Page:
The first problem stems from sincere moms who want to homeschool, they love the idea, but, as one honest mom put it, "I missed going out for coffee with my friends." Simply put, they find it too challenging to teach their own.
These moms belong to the group of what are known as the "co-op" charter schools. Taking advantage of a loophole in public school funding— with the state's permission—they register their children in a charter school and then send them to a school organized by a group of other charter school moms.
An improvement, no doubt, but not—by any stretch of the imagination—a homeschool.
Like the public school model, the co-op children are segregated by grade and taught in groups instead of one-on-one like a homeschool, the curriculum adheres to the Common Core standard instead of the higher standards that were once the norm in education, and it's mandatory that the children sit for the standardized exams every year.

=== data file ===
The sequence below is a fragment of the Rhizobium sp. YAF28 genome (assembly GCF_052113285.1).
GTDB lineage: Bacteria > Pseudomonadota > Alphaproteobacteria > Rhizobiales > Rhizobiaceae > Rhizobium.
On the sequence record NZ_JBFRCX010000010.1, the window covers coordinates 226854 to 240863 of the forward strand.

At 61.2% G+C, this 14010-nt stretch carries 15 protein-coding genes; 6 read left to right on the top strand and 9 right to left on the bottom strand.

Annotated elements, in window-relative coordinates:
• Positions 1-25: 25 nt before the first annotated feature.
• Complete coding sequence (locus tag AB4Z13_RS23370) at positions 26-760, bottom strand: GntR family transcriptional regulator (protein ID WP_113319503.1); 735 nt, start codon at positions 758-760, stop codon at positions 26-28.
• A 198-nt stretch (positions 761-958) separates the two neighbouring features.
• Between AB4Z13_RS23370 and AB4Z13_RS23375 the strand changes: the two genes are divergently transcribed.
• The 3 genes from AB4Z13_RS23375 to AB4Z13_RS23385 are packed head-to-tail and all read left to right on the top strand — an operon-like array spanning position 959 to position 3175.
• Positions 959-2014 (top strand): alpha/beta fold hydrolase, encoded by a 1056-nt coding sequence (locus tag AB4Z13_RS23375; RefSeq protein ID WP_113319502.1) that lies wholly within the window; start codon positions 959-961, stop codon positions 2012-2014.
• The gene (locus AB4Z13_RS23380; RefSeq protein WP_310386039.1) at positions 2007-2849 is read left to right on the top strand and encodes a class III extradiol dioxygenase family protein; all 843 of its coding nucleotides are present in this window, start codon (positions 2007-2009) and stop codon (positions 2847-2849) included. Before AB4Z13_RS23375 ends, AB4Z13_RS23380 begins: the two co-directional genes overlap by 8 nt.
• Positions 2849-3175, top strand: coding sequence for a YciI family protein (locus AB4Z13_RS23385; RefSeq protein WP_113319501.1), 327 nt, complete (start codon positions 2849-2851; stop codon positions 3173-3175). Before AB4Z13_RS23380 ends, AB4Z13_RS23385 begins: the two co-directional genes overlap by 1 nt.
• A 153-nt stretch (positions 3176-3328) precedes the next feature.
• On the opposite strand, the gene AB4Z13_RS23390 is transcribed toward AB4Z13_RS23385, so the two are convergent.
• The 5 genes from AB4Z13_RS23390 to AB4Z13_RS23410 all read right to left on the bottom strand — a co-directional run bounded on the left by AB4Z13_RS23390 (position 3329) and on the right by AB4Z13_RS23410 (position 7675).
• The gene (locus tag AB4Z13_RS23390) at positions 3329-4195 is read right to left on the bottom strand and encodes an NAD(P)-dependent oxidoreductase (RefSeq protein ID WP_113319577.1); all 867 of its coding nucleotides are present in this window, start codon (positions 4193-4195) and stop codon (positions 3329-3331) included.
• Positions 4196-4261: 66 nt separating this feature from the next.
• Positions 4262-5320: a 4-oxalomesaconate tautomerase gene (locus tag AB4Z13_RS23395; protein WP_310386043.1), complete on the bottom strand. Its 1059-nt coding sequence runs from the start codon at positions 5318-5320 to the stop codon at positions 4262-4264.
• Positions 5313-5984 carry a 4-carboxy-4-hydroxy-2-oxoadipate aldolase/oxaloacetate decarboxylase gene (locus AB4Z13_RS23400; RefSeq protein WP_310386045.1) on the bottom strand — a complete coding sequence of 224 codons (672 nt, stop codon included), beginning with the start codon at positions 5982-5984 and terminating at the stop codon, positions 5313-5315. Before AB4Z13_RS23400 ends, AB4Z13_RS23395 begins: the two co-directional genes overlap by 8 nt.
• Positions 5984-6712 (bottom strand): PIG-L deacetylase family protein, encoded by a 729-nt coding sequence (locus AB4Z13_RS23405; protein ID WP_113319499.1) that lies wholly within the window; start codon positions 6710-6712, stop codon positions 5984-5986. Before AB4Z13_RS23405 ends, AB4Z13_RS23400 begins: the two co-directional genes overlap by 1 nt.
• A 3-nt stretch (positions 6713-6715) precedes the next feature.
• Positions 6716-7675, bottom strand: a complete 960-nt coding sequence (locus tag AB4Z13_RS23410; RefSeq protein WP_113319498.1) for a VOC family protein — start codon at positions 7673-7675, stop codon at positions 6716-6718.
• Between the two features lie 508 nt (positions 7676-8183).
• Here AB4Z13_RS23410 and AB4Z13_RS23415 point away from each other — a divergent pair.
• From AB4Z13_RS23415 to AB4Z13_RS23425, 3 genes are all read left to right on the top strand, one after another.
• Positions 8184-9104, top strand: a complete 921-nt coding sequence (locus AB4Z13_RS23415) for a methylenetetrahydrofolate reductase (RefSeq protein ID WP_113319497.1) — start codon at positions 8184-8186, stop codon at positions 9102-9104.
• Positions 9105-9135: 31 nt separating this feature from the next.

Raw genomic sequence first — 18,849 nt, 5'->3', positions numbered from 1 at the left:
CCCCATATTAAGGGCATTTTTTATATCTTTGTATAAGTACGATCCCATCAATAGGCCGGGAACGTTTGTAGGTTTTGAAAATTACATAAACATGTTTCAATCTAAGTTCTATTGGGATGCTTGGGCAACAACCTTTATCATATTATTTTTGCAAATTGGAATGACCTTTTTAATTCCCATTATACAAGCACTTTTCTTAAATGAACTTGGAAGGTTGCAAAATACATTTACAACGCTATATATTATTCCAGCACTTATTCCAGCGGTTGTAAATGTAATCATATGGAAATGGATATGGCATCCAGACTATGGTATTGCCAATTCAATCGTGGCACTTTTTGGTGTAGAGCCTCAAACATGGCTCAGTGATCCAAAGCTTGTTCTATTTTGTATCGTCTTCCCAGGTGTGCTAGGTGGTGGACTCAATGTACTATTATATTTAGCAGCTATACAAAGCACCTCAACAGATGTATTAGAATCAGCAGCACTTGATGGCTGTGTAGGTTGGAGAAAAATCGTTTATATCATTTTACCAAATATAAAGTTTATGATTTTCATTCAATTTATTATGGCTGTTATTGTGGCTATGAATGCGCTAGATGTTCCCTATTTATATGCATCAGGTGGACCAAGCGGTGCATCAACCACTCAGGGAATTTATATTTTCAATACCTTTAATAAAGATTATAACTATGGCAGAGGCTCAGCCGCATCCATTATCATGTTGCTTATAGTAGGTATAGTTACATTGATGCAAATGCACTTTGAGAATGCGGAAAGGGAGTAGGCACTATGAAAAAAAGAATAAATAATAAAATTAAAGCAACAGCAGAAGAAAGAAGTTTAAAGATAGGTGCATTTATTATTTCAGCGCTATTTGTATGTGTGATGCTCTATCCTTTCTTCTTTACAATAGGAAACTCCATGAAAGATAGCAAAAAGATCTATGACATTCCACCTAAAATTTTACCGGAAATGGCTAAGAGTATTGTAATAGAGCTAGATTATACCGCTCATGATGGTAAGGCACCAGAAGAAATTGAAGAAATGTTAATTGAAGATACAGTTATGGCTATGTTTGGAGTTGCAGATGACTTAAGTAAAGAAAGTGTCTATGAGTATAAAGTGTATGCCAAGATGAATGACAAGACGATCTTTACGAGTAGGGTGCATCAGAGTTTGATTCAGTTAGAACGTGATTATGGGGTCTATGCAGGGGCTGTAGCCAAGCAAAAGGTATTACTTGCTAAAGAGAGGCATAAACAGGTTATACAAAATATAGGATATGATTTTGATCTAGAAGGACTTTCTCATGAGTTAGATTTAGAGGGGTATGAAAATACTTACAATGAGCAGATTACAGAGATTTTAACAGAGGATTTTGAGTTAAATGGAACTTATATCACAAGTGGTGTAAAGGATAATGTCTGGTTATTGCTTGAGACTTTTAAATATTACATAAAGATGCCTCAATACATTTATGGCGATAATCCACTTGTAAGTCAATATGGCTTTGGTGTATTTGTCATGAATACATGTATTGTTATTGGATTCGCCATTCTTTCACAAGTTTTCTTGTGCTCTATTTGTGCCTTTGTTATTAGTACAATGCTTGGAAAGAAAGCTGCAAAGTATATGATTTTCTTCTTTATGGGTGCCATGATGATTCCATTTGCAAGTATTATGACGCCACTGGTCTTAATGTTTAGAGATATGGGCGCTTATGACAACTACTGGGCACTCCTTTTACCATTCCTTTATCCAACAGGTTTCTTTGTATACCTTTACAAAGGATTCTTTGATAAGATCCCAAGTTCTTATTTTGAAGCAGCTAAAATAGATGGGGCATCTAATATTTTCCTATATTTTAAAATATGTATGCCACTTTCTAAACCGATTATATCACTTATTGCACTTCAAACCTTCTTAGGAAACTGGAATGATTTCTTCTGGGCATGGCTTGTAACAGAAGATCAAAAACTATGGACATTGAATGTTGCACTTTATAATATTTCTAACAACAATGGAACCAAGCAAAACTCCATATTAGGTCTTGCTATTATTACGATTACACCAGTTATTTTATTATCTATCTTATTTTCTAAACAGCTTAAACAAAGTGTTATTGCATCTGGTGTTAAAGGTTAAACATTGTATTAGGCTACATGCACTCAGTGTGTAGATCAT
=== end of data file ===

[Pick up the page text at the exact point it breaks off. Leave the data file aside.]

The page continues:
Because of the loophole in the system, co-op moms call themselves homeschoolers.
When I pushed one mom on this point, she confessed somewhat sheepishly that she knew the co-op was really a school, but, according to the charter school rules, the co-op parent's had to say they were homeschooling.
Really? I smell a government rat.
The other scenario is your stay-at-home mom, who does want to homeschool her children, but she's been conditioned to think she needs the state's stamp of approval to know she's doing a good job.
(Mothers 150 years ago didn't feel incompetent to teach their children, assuming they could read and write. Why do mother's, who are collectively more educated today, feel so disempowered?)